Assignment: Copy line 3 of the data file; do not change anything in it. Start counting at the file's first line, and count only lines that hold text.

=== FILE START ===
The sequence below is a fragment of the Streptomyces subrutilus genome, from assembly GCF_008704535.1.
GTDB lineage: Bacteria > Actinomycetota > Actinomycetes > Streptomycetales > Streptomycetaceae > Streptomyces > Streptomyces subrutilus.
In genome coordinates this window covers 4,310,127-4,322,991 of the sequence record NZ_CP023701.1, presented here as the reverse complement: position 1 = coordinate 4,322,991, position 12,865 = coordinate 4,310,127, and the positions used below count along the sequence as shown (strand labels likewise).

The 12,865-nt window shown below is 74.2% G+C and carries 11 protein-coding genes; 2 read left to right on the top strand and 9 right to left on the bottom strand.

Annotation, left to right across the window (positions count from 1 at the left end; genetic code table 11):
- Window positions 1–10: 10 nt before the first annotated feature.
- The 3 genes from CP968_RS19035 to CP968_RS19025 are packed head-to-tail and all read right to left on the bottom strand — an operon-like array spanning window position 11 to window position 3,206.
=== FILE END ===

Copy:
In genome coordinates this window covers 4,310,127-4,322,991 of the sequence record NZ_CP023701.1, presented here as the reverse complement: position 1 = coordinate 4,322,991, position 12,865 = coordinate 4,310,127, and the positions used below count along the sequence as shown (strand labels likewise).